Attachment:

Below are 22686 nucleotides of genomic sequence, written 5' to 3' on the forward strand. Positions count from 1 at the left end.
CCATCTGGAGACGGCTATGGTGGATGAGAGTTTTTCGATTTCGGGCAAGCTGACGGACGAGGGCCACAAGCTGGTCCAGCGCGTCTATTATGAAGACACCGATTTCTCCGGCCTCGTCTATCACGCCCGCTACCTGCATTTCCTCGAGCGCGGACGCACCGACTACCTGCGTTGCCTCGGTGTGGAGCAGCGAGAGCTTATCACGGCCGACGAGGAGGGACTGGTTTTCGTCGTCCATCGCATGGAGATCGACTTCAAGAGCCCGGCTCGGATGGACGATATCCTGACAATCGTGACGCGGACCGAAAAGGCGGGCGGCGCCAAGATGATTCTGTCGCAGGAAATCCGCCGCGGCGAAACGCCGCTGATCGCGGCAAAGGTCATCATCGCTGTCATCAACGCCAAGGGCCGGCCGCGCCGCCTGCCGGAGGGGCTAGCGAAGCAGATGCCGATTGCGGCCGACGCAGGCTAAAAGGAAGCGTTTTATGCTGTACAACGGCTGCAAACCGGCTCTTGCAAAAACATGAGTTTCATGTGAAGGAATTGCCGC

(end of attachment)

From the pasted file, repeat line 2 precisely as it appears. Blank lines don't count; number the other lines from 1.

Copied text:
CCATCTGGAGACGGCTATGGTGGATGAGAGTTTTTCGATTTCGGGCAAGCTGACGGACGAGGGCCACAAGCTGGTCCAGCGCGTCTATTATGAAGACACCGATTTCTCCGGCCTCGTCTATCACGCCCGCTACCTGCATTTCCTCGAGCGCGGACGCACCGACTACCTGCGTTGCCTCGGTGTGGAGCAGCGAGAGCTTATCACGGCCGACGAGGAGGGACTGGTTTTCGTCGTCCATCGCATGGAGATCGACTTCAAGAGCCCGGCTCGGATGGACGATATCCTGACAATCGTGACGCGGACCGAAAAGGCGGGCGGCGCCAAGATGATTCTGTCGCAGGAAATCCGCCGCGGCGAAACGCCGCTGATCGCGGCAAAGGTCATCATCGCTGTCATCAACGCCAAGGGCCGGCCGCGCCGCCTGCCGGAGGGGCTAGCGAAGCAGATGCCGATTGCGGCCGACGCAGGCTAAAAGGAAGCGTTTTATGCTGTACAACGGCTGCAAACCGGCTCTTGCAAAAACATGAGTTTCATGTGAAGGAATTGCCGC